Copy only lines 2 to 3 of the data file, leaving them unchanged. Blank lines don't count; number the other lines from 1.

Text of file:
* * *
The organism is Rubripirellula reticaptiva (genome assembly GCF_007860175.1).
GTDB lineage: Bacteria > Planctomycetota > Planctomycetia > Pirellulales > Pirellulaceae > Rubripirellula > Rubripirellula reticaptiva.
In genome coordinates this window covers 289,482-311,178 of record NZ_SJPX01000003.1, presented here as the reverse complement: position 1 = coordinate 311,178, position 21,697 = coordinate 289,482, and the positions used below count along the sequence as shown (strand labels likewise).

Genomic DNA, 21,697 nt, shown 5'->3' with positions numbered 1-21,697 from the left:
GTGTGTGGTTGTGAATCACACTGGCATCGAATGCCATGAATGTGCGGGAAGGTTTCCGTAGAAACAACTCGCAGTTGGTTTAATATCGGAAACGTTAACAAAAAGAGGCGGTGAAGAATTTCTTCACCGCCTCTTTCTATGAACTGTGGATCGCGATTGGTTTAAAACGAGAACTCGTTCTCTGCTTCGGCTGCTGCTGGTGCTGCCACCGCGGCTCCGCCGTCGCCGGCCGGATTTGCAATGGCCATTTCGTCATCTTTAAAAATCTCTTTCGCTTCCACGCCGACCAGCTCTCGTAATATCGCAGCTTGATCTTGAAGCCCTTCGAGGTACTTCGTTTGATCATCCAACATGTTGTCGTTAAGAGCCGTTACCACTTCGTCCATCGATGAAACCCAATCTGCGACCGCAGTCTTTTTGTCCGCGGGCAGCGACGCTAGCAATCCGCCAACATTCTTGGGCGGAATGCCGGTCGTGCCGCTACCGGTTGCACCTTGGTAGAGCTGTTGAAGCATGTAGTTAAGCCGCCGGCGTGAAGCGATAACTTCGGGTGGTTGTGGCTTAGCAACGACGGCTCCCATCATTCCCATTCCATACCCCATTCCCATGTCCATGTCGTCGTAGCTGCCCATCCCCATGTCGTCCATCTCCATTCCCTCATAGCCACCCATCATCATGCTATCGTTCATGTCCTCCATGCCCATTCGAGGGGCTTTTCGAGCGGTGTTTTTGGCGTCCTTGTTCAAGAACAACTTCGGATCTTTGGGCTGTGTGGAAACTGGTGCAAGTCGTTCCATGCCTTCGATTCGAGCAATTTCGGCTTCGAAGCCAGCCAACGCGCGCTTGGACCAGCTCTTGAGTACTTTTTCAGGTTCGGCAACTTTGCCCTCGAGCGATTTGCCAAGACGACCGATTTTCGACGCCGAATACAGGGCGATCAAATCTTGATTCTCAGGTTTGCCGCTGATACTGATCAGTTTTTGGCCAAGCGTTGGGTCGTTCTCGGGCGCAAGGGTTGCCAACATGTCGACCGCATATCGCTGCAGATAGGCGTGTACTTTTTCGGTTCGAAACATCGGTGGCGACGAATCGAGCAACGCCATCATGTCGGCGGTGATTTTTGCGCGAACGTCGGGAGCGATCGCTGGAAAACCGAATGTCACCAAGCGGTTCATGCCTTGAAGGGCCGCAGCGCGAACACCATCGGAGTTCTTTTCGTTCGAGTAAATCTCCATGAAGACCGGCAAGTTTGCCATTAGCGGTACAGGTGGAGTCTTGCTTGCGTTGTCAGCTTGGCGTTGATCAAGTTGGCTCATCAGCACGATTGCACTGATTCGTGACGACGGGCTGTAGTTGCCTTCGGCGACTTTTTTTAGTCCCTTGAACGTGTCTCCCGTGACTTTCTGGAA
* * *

GTDB lineage: Bacteria > Planctomycetota > Planctomycetia > Pirellulales > Pirellulaceae > Rubripirellula > Rubripirellula reticaptiva.
In genome coordinates this window covers 289,482-311,178 of record NZ_SJPX01000003.1, presented here as the reverse complement: position 1 = coordinate 311,178, position 21,697 = coordinate 289,482, and the positions used below count along the sequence as shown (strand labels likewise).